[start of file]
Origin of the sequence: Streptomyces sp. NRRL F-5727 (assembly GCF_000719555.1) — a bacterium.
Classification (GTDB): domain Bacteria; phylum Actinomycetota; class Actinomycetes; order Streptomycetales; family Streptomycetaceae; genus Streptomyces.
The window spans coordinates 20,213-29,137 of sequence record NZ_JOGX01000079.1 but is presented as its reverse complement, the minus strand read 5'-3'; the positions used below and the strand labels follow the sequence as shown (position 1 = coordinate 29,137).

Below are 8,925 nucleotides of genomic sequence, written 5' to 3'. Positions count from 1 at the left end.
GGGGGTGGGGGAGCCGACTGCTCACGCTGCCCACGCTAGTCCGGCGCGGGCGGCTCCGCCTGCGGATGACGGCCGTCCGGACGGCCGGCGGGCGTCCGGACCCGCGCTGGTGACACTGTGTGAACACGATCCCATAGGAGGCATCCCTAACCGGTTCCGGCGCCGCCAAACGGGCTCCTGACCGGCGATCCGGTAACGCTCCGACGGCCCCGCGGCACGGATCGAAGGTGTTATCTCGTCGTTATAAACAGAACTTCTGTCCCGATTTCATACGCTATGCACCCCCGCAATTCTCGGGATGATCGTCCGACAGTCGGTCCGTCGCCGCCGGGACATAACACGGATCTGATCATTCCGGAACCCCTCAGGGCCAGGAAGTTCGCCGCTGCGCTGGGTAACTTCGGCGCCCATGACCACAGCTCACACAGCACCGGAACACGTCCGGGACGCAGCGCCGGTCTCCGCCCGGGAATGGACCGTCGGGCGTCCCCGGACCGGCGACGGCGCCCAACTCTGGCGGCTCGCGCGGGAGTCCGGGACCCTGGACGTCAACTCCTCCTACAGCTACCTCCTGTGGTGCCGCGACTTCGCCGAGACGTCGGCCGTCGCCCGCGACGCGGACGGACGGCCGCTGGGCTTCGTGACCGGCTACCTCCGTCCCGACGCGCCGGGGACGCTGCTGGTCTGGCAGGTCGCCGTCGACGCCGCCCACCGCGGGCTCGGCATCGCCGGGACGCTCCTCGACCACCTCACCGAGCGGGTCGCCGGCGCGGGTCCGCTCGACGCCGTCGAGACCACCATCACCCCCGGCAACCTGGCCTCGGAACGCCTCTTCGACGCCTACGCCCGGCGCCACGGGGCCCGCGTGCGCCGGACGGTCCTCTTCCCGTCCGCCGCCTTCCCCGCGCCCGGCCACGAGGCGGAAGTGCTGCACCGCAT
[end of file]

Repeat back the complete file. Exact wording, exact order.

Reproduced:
Origin of the sequence: Streptomyces sp. NRRL F-5727 (assembly GCF_000719555.1) — a bacterium.
Classification (GTDB): domain Bacteria; phylum Actinomycetota; class Actinomycetes; order Streptomycetales; family Streptomycetaceae; genus Streptomyces.
The window spans coordinates 20,213-29,137 of sequence record NZ_JOGX01000079.1 but is presented as its reverse complement, the minus strand read 5'-3'; the positions used below and the strand labels follow the sequence as shown (position 1 = coordinate 29,137).

Below are 8,925 nucleotides of genomic sequence, written 5' to 3'. Positions count from 1 at the left end.
GGGGGTGGGGGAGCCGACTGCTCACGCTGCCCACGCTAGTCCGGCGCGGGCGGCTCCGCCTGCGGATGACGGCCGTCCGGACGGCCGGCGGGCGTCCGGACCCGCGCTGGTGACACTGTGTGAACACGATCCCATAGGAGGCATCCCTAACCGGTTCCGGCGCCGCCAAACGGGCTCCTGACCGGCGATCCGGTAACGCTCCGACGGCCCCGCGGCACGGATCGAAGGTGTTATCTCGTCGTTATAAACAGAACTTCTGTCCCGATTTCATACGCTATGCACCCCCGCAATTCTCGGGATGATCGTCCGACAGTCGGTCCGTCGCCGCCGGGACATAACACGGATCTGATCATTCCGGAACCCCTCAGGGCCAGGAAGTTCGCCGCTGCGCTGGGTAACTTCGGCGCCCATGACCACAGCTCACACAGCACCGGAACACGTCCGGGACGCAGCGCCGGTCTCCGCCCGGGAATGGACCGTCGGGCGTCCCCGGACCGGCGACGGCGCCCAACTCTGGCGGCTCGCGCGGGAGTCCGGGACCCTGGACGTCAACTCCTCCTACAGCTACCTCCTGTGGTGCCGCGACTTCGCCGAGACGTCGGCCGTCGCCCGCGACGCGGACGGACGGCCGCTGGGCTTCGTGACCGGCTACCTCCGTCCCGACGCGCCGGGGACGCTGCTGGTCTGGCAGGTCGCCGTCGACGCCGCCCACCGCGGGCTCGGCATCGCCGGGACGCTCCTCGACCACCTCACCGAGCGGGTCGCCGGCGCGGGTCCGCTCGACGCCGTCGAGACCACCATCACCCCCGGCAACCTGGCCTCGGAACGCCTCTTCGACGCCTACGCCCGGCGCCACGGGGCCCGCGTGCGCCGGACGGTCCTCTTCCCGTCCGCCGCCTTCCCCGCGCCCGGCCACGAGGCGGAAGTGCTGCACCGCAT